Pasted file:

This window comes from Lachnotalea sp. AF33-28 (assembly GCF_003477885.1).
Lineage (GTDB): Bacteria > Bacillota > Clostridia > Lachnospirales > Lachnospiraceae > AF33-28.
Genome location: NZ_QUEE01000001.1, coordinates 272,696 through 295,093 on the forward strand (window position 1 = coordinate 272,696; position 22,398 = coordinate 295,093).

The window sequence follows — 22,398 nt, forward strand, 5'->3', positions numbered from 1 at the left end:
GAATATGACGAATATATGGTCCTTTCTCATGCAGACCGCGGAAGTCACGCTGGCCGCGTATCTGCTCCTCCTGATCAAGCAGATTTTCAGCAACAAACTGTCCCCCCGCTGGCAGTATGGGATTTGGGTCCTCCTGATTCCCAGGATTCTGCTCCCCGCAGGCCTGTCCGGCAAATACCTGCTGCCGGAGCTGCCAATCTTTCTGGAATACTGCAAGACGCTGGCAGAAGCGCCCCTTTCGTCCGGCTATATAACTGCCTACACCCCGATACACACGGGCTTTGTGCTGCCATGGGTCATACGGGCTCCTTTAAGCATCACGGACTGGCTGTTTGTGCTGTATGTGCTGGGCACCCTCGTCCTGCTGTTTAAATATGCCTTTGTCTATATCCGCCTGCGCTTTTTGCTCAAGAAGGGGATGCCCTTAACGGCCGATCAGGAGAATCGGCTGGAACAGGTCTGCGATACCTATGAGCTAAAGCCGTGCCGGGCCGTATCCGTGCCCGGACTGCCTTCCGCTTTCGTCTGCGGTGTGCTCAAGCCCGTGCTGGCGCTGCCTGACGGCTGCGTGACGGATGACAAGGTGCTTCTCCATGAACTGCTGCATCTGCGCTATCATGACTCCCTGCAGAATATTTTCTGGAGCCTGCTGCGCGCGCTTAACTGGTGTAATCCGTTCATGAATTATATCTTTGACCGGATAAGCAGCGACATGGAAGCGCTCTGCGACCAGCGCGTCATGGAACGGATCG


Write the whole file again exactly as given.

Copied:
This window comes from Lachnotalea sp. AF33-28 (assembly GCF_003477885.1).
Lineage (GTDB): Bacteria > Bacillota > Clostridia > Lachnospirales > Lachnospiraceae > AF33-28.
Genome location: NZ_QUEE01000001.1, coordinates 272,696 through 295,093 on the forward strand (window position 1 = coordinate 272,696; position 22,398 = coordinate 295,093).

The window sequence follows — 22,398 nt, forward strand, 5'->3', positions numbered from 1 at the left end:
GAATATGACGAATATATGGTCCTTTCTCATGCAGACCGCGGAAGTCACGCTGGCCGCGTATCTGCTCCTCCTGATCAAGCAGATTTTCAGCAACAAACTGTCCCCCCGCTGGCAGTATGGGATTTGGGTCCTCCTGATTCCCAGGATTCTGCTCCCCGCAGGCCTGTCCGGCAAATACCTGCTGCCGGAGCTGCCAATCTTTCTGGAATACTGCAAGACGCTGGCAGAAGCGCCCCTTTCGTCCGGCTATATAACTGCCTACACCCCGATACACACGGGCTTTGTGCTGCCATGGGTCATACGGGCTCCTTTAAGCATCACGGACTGGCTGTTTGTGCTGTATGTGCTGGGCACCCTCGTCCTGCTGTTTAAATATGCCTTTGTCTATATCCGCCTGCGCTTTTTGCTCAAGAAGGGGATGCCCTTAACGGCCGATCAGGAGAATCGGCTGGAACAGGTCTGCGATACCTATGAGCTAAAGCCGTGCCGGGCCGTATCCGTGCCCGGACTGCCTTCCGCTTTCGTCTGCGGTGTGCTCAAGCCCGTGCTGGCGCTGCCTGACGGCTGCGTGACGGATGACAAGGTGCTTCTCCATGAACTGCTGCATCTGCGCTATCATGACTCCCTGCAGAATATTTTCTGGAGCCTGCTGCGCGCGCTTAACTGGTGTAATCCGTTCATGAATTATATCTTTGACCGGATAAGCAGCGACATGGAAGCGCTCTGCGACCAGCGCGTCATGGAACGGATCG